Sharon Steinmann/The Penny Hoarder

Coconut milk, stock and tomatoes are necessary bases for many soups, chilis and curries. You can also cook rice and quinoa in stock or coconut milk to add some flavor.

It’s always nice to have a fancy pasta sauce on hand if you don’t have time to make your own — even though it’s really easy.

And if you’re embarking on a pantry challenge by eating what’s on hand before buying additional groceries, having ample canned goods will help you tie together some delicious meals.

Jen Smith is a former staff writer at The Penny Hoarder.

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Source: thepennyhoarder.com

Wondering How to Become an Audiobook Narrator? Here’s How

Editor’s note: This story was originally published in 2019. 

While readers and writers have skeptically watched the fluctuating publishing industry in recent years, one literary market has caught us all a bit by surprise: audiobooks.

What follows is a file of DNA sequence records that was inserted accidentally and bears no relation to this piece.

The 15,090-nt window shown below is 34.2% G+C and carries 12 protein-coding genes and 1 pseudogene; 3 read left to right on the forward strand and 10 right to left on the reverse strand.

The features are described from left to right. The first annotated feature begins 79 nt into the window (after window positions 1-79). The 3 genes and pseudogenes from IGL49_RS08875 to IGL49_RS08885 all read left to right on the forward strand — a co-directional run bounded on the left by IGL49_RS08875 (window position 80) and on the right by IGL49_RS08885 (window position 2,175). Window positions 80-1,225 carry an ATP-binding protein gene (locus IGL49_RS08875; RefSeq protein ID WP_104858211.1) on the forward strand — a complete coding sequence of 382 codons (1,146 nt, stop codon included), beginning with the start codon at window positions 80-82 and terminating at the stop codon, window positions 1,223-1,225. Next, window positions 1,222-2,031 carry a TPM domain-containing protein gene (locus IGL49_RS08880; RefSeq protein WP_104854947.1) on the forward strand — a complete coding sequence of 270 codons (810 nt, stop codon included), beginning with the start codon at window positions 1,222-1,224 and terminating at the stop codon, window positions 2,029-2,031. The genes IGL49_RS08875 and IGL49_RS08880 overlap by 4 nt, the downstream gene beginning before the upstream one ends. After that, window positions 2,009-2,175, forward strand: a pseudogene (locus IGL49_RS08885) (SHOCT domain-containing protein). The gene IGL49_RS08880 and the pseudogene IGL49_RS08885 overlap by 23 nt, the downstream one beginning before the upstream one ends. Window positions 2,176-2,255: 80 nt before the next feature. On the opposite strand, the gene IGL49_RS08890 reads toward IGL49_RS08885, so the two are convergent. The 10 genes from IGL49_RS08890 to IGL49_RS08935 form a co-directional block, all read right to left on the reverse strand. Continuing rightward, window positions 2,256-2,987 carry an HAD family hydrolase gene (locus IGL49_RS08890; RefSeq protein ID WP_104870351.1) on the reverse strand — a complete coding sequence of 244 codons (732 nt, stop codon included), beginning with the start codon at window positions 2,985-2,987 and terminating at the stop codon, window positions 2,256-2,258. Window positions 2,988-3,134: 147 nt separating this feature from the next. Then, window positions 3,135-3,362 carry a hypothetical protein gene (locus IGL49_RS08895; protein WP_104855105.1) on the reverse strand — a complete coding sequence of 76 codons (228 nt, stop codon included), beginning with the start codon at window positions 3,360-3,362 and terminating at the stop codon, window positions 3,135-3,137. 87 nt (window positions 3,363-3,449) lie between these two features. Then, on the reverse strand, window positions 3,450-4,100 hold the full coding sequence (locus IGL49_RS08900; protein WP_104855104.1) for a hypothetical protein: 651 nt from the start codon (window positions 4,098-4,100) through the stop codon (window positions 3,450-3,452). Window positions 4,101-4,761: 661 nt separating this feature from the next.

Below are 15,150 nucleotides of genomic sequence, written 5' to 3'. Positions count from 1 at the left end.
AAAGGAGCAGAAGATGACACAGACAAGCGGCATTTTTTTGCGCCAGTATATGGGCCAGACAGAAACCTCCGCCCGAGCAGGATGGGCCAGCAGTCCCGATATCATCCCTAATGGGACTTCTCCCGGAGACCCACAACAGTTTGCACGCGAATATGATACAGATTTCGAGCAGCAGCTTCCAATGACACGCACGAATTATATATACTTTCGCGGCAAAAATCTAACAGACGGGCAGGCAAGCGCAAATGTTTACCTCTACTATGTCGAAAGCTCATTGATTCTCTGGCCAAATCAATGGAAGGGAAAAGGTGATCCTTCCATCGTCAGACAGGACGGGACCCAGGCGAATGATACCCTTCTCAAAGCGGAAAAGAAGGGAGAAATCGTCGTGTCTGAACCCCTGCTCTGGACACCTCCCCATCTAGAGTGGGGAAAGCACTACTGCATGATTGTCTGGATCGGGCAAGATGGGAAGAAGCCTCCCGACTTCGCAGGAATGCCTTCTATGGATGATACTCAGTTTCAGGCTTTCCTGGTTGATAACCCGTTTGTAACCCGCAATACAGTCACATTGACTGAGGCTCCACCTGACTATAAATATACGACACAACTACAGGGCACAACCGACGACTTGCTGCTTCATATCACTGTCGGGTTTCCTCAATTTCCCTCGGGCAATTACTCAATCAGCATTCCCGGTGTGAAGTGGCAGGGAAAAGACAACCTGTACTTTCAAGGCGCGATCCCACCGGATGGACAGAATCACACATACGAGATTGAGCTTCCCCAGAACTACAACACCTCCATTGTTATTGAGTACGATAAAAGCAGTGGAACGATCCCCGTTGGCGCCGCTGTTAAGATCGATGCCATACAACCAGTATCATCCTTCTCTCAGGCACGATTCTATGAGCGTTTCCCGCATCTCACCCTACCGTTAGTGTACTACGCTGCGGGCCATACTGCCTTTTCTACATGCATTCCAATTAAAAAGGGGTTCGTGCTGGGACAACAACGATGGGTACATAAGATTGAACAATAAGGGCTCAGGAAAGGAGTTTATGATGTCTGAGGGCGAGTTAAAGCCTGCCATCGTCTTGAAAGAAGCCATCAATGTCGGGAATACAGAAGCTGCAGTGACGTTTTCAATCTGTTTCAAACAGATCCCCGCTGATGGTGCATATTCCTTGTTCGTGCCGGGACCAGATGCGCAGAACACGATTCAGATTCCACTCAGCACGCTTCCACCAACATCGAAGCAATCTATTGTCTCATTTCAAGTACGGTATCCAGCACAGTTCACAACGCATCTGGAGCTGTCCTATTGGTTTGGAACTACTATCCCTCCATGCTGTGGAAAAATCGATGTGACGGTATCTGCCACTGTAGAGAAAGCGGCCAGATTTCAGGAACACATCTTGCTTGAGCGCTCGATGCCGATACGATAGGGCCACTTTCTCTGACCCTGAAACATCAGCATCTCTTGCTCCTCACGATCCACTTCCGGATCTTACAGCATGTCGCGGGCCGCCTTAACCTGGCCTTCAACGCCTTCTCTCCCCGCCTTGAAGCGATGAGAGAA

Somewhere along the path of lengthy commutes and ubiquitous smartphones, a market for audiobooks erupted: people who don’t otherwise read much.

This exploding market makes it imperative for authors and publishers to get books into audio form and on the most popular platforms — Audible (Amazon) and iTunes.

Enter Amazon’s Audiobook Creative Exchange (ACX), which connects audiobook narrators with books to narrate.

Like other publishing services you’ll find at Amazon — CreateSpace for print-on-demand books, CDs and DVDs; and Kindle Direct Publishing for ebooks — ACX simplifies the process of producing an audiobook from start to finish.